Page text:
2014 Agricultural Voters Guide: PA Gubernatorial Race Exclusive!

October 13, 2014 in Advocate newsletter, Uncategorized

Farmers Vote
Farmers Union offers this Gubernatorial Race Exclusive: Statements from the candidates on why they deserve your vote!
Your vote matters! Visit www.VotesPA.com to confirm your polling location.
 
Click here to download this document as a pdf.
Excerpts and reprinting permissible with credit to Pennsylvania Farmers Union.
 
Agriculture, Pennsylvania’s number one industry, has not played a prominent role in the gubernatorial race. Farmers Union offers this exclusive: Statements from each candidate on why they deserve the farmers’ vote! 

Local Farmers Meet with Lawmakers in Washington, D.C.

September 11, 2014 in Uncategorized

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IMG_5191Pennsylvania Farmers Union members and nearly 250 fellow farmers, ranchers and fishermen from across the country met in Washington, D.C., Sept. 8 to 10, 2014, for the National Farmers Union annual Fall Legislative Fly-In.

“Meeting with our representatives in Congress allowed us to personalize the issues currently affecting farmers and their customers on a national level,” PFU Vice-President Heidi Secord (Monroe Co.) said. “This is especially important considering the fact that important legislation is under attack and there are oversight hearings about the new Farm Bill. Having the opportunity to voice our concerns directly to policymakers is one of the most important ways we can make a difference for all family farmers and ranchers.”

While in Washington, D.C., fly-in participants met with members of Congress, focusing on four priority issues: opposing any legislative changes to the Renewable Fuel Standard (RFS) and rejecting the U.S. Environmental Protection Agency’s flawed proposal for 2014 blending targets; stopping any effort to undermine Country-of-Origin Labeling (COOL); bringing attention to rail issues in the Midwest; and ensuring the Trade-Pacific Partnership (TPP) between the U.S. and 11 countries in the Asia-Pacific region is not supported in its current form. “America’s farmers are ready, willing and able to play a vital role in educating consumers about where their food comes from, decreasing America’s dependency on foreign oil, and addressing rail transportation issues in the Midwest. With the right policies in place we can continue to feed the world and fuel the future,” NFU President Roger Johnson said.

Fly-in participants presented the organization’s highest honor, the Golden Triangle Award, to a bipartisan group of 40 senators and representatives who have demonstrated leadership on issues relevant to America’s family farmers, ranchers and rural communities. This included Congressman Mike Fitzpatrick, representing Pennsylvania’s 8th district, for his 2014 voting record.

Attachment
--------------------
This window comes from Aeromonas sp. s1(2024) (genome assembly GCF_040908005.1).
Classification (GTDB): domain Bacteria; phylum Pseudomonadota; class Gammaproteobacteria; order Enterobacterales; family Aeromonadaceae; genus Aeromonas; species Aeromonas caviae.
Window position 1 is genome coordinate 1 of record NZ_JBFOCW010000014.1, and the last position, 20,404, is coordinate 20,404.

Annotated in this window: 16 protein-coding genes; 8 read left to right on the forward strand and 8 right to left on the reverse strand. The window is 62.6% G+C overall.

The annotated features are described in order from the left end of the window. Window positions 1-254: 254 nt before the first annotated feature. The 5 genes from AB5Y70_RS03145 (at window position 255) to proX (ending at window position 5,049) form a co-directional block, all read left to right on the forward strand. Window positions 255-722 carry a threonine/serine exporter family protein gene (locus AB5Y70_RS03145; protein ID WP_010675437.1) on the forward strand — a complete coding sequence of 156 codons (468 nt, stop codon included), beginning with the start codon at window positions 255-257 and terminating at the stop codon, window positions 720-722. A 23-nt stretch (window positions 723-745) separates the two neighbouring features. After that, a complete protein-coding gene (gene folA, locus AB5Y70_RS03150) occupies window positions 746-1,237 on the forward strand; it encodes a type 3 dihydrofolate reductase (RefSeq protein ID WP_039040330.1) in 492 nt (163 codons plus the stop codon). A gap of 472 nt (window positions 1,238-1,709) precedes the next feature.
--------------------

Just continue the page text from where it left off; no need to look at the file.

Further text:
The fly-in also included a Monday morning visit to the U.S. Department of Agriculture where Secretary of Agriculture Tom Vilsack and other USDA officials briefed participants and took questions on pending agriculture issues, as well as briefings with White House staff members on the subjects of immigration as it pertains to farmworkers, agriculture-related initiatives and rural affairs.

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Family Farming: Doing our part to support veterans as beginning farmers & ranchers

July 15, 2014 in International Year of Family Farming

Veterans iconIn the United States, farmers are getting older, farms are getting bigger, and the number of farms is decreasing. According the U.S Department of Agriculture (USDA), between 2007 and 2012 the United States saw a net decrease of 95,489 farms. The most recent census showed that the average age of a farmer is 57, up from 54 in 1997. This may not be news to some, but it creates real problems in rural America.

The quality of life in rural communities depends on its people. Not long ago, rural communities were sustained by a robust segment of the population actively involved in agriculture. However, due various factors, making a living in agriculture became tough. Farmers sold their land and moved to urban areas where there was more opportunity. Big farms swallowed up smaller farms. With fewer and fewer farmers, rural communities began to suffer. There is now an acute need for new, beginning and transitioning farmers and ranchers to enter the agriculture sector.

Getting into farming isn’t easy. Access to capital, financing and land are major hurdles that potential farmers face. Technical expertise is also often lacking, so a strong support system is needed to fill the gaps. Luckily, the 2014 farm bill provides various incentives to make it easier to get into agriculture.

An unlikely place to look for new and beginning farmers is in our nation’s veterans. USDA data shows that although rural Americans make up only 17 percent of the population, it accounts for 44 percent of the military. When soldiers return home from tours abroad, they are looking for a career that gives them a sense of purpose. Since many are from rural communities, farming can provide an excellent way for our men and women in uniform to make a valuable contribution here at home.

Farmers Union is doing its part to support beginning, new and transitioning farmers and ranchers. Besides working with the Farmer Veteran Coalition and the National Young Farmers Coalition, we are championing policies on Capitol Hill that support veterans and beginning farmers in general, National Farmers Union created and implements the Beginning Farmers Institute (BFI). This is a unique program that develops and encourages agricultural leaders from all backgrounds. Leadership training and farm management skills are taught to promising individuals eager to enter or expand their agricultural operations.